Shares of Germany’s listed defense contractors soared on Monday after Chancellor Olaf Scholz declared the country would pour more than € 100bn into modernizing its depleted armed forces.
Stock of Rheinmetall, which makes tanks and armored vehicles for NATO countries, rose by more than 30 per cent in early trading in Frankfurt, while shares in Munich-based Hensoldt, which makes electronic sensors and is part-owned by US private equity group KKR , leapt by 45 per cent.
BAE Systems shares also rose 14 per cent, hitting record highs. The British group has a joint venture with Rheinmetall.
Defense companies have previously been shunned by some institutional investors, who are mandated not to invest in weaponsry.
But Germany’s new commitment to spend more than 2 per cent of annual gross domestic product on defense in the face of Russian aggression, alongside a one-off € 100bn, has already led to analysts upping their share-price targets for the contractors.
Scholz’s unexpected announcement on Sunday came days after German General Alfons Mais took to LinkedIn to declare that the “Bundeswehr [Germany’s armed forces]the army that I have the privilege of leading, is more or less bare ”.
He added: “The options that we can offer politicians to support the alliance are extremely limited.”
Hensoldt, a spinout from Airbus whose products are incorporated into fighter jets and navy vessels, already relies on German contracts for more than half of its sales. The German development bank KfW is its largest shareholder, giving Berlin the ability to block a hostile takeover attempt.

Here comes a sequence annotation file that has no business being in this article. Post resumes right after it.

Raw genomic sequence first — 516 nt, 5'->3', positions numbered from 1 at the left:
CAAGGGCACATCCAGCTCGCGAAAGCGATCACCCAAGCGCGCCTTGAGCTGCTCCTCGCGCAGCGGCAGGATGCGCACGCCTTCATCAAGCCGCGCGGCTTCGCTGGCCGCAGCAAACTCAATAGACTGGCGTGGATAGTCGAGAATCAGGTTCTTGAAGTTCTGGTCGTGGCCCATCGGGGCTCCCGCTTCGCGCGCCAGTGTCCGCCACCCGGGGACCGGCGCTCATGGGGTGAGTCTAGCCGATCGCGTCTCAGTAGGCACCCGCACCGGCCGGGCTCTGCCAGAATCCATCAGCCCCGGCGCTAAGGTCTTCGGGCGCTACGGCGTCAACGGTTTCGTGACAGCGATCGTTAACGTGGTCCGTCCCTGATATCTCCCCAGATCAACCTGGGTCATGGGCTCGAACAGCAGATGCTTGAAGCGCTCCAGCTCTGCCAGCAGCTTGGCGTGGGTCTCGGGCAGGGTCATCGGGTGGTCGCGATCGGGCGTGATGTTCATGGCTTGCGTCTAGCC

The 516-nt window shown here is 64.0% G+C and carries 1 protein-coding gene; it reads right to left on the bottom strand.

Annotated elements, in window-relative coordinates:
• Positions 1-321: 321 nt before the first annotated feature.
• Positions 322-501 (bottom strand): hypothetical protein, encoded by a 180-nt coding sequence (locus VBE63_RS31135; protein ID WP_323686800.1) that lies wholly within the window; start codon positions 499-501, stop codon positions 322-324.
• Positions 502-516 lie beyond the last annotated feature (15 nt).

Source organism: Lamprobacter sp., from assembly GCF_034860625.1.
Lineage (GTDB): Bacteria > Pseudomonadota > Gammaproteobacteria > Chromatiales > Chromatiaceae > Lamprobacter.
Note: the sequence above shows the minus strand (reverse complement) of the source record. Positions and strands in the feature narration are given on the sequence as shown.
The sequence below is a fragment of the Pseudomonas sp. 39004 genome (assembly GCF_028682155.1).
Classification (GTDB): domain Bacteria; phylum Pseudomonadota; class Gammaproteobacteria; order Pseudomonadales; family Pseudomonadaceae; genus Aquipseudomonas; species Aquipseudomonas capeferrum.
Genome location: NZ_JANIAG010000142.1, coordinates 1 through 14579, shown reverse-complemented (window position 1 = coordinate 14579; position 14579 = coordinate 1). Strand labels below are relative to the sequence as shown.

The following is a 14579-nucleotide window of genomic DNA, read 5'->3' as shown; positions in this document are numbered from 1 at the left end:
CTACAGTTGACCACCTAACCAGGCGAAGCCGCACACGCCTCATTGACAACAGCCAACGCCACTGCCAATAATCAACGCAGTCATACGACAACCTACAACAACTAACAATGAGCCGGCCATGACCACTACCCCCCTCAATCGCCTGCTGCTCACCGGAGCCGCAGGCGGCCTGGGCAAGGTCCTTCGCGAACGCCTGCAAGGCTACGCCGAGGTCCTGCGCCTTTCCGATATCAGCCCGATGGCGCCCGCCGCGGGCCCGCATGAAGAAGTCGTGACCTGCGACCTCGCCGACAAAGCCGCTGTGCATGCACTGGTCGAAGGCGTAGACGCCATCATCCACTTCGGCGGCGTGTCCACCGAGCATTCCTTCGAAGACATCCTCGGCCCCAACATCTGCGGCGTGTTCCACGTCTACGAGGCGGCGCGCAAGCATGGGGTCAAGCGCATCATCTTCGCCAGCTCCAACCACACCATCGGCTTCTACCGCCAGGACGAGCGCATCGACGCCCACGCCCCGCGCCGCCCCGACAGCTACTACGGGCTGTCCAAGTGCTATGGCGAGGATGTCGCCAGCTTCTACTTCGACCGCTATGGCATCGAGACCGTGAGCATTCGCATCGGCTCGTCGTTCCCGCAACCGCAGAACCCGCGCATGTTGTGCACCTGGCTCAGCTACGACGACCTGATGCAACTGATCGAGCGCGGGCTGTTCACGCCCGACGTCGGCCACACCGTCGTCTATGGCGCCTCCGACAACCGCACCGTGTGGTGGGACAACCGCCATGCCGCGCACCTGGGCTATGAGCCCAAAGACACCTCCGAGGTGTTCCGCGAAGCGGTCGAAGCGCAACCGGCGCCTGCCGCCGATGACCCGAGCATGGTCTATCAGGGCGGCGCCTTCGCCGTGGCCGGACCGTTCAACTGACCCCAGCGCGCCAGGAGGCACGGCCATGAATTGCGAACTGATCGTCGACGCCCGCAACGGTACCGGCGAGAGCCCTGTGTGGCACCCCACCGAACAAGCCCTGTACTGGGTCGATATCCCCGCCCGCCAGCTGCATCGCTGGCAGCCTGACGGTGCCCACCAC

About a third of sales at Rheinmetall, whose origins date back to the 19th century, are connected to German contracts. Rheinmetall had already in February posted record results for the last financial year, and has seen increased demand since the Russian invasion of Crimea in 2014.
Submarine maker Thyssenkrupp also benefited from Scholz’s announcement, with shares up more than 8 per cent. Shares in Jenoptik, whose electro-optical thermal imagers and rangefinders are used for military reconnaissance, were up by more than 5 per cent.
With NATO forces being deployed to Ukraine’s neighboring countries, industry experts expect spending to increase on items such as ammunition. Analysts at Jefferies highlighted Britain’s BAE Systems and Chemring among those companies likely to benefit.
Additionally, Germany’s decision to reverse course is expected to boost spending on several pan-European programs, including the Future Combat Air System to build a new fighter jet that has been mired in disagreements between its industrial partners.
German Chancellor Scholz said at the weekend that the Bundeswehr needed “new, strong capabilities”, including fighter jets, drones and tanks.
Plans are also likely to be accelerated for the Franco-German next generation tank program, led by a consortium consisting of Germany’s Rheinmetall, Kraus-Maffei Wegmann and France’s Nexter.
Analysts at Berenberg said they thought the potential for a follow-on order for the Eurofighter Typhoon by Germany to replace its aging Tornado aircraft had “strengthened”. The aircraft is made jointly by BAE Systems, Airbus and Italy’s Leonardo.